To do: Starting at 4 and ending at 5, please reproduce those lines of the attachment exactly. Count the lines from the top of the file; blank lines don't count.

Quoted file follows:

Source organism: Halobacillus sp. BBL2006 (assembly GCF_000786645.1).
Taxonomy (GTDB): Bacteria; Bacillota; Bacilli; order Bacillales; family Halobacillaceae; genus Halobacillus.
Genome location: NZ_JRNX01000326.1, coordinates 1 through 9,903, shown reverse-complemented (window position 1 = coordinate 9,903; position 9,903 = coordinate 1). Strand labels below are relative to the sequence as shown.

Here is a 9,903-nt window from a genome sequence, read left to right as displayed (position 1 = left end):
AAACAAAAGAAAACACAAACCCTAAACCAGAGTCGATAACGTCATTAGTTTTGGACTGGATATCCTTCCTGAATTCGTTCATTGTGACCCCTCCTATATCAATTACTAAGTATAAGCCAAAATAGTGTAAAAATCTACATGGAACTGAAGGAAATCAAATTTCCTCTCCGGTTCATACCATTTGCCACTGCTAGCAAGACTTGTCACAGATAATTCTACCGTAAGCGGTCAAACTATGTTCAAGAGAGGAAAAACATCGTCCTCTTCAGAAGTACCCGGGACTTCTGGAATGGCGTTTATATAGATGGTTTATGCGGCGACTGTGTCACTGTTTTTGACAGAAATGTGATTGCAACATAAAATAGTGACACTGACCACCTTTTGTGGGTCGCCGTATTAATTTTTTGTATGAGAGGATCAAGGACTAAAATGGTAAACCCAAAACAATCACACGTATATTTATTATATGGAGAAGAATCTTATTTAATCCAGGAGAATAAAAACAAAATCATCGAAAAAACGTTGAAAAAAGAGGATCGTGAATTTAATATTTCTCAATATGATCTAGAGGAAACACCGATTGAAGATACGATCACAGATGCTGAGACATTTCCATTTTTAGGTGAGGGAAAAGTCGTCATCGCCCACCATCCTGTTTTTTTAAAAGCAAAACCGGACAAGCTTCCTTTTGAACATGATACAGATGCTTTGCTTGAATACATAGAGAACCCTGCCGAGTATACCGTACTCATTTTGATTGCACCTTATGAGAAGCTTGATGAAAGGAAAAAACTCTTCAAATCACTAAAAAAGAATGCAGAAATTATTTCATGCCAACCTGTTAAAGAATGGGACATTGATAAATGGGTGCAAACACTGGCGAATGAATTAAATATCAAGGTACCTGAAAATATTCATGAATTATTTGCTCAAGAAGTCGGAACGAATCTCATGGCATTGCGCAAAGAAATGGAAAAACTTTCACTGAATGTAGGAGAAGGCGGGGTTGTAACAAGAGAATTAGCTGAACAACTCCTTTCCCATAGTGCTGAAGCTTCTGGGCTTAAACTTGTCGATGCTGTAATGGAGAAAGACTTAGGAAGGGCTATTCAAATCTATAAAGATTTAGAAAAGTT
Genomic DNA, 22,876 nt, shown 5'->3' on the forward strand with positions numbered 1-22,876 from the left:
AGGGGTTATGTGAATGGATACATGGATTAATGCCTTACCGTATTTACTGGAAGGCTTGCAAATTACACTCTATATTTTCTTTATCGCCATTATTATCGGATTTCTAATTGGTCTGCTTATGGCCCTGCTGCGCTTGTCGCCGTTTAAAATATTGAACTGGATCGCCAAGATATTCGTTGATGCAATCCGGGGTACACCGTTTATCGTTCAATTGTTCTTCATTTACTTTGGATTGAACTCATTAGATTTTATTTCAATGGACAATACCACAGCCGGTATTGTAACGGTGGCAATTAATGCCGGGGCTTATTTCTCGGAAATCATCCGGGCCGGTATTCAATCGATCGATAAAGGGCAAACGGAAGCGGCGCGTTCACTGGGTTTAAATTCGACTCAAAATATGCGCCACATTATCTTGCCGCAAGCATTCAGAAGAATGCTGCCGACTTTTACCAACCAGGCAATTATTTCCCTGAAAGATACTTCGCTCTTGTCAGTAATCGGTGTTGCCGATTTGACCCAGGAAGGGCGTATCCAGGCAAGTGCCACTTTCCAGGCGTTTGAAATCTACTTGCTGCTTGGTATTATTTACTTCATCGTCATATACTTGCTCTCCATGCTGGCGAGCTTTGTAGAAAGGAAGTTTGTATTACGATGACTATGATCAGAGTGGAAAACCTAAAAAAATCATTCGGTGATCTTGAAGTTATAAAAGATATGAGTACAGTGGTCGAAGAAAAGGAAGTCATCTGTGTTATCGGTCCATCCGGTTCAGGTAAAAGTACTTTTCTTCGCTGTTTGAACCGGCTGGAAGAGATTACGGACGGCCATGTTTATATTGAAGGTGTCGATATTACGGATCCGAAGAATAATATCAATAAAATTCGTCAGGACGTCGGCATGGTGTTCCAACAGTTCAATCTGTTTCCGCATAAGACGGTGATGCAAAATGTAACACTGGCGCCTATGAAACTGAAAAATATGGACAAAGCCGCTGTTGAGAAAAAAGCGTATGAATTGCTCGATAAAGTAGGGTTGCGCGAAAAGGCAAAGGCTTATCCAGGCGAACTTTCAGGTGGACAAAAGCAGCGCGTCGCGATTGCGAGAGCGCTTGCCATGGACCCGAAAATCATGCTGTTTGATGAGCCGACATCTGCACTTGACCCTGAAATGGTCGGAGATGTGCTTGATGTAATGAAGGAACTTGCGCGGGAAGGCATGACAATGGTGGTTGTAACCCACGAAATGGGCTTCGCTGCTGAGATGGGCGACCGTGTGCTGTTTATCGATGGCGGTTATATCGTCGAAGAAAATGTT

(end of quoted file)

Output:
Here is a 9,903-nt window from a genome sequence, read left to right as displayed (position 1 = left end):
AAACAAAAGAAAACACAAACCCTAAACCAGAGTCGATAACGTCATTAGTTTTGGACTGGATATCCTTCCTGAATTCGTTCATTGTGACCCCTCCTATATCAATTACTAAGTATAAGCCAAAATAGTGTAAAAATCTACATGGAACTGAAGGAAATCAAATTTCCTCTCCGGTTCATACCATTTGCCACTGCTAGCAAGACTTGTCACAGATAATTCTACCGTAAGCGGTCAAACTATGTTCAAGAGAGGAAAAACATCGTCCTCTTCAGAAGTACCCGGGACTTCTGGAATGGCGTTTATATAGATGGTTTATGCGGCGACTGTGTCACTGTTTTTGACAGAAATGTGATTGCAACATAAAATAGTGACACTGACCACCTTTTGTGGGTCGCCGTATTAATTTTTTGTATGAGAGGATCAAGGACTAAAATGGTAAACCCAAAACAATCACACGTATATTTATTATATGGAGAAGAATCTTATTTAATCCAGGAGAATAAAAACAAAATCATCGAAAAAACGTTGAAAAAAGAGGATCGTGAATTTAATATTTCTCAATATGATCTAGAGGAAACACCGATTGAAGATACGATCACAGATGCTGAGACATTTCCATTTTTAGGTGAGGGAAAAGTCGTCATCGCCCACCATCCTGTTTTTTTAAAAGCAAAACCGGACAAGCTTCCTTTTGAACATGATACAGATGCTTTGCTTGAATACATAGAGAACCCTGCCGAGTATACCGTACTCATTTTGATTGCACCTTATGAGAAGCTTGATGAAAGGAAAAAACTCTTCAAATCACTAAAAAAGAATGCAGAAATTATTTCATGCCAACCTGTTAAAGAATGGGACATTGATAAATGGGTGCAAACACTGGCGAATGAATTAAATATCAAGGTACCTGAAAATATTCATGAATTATTTGCTCAAGAAGTCGGAACGAATCTCATGGCATTGCGCAAAGAAATGGAAAAACTTTCACTGAATGTAGGAGAAGGCGGGGTTGTAACAAGAGAATTAGCTGAACAACTCCTTTCCCATAGTGCTGAAGCTTCTGGGCTTAAACTTGTCGATGCTGTAATGGAGAAAGACTTAGGAAGGGCTATTCAAATCTATAAAGATTTAGAAAAGTT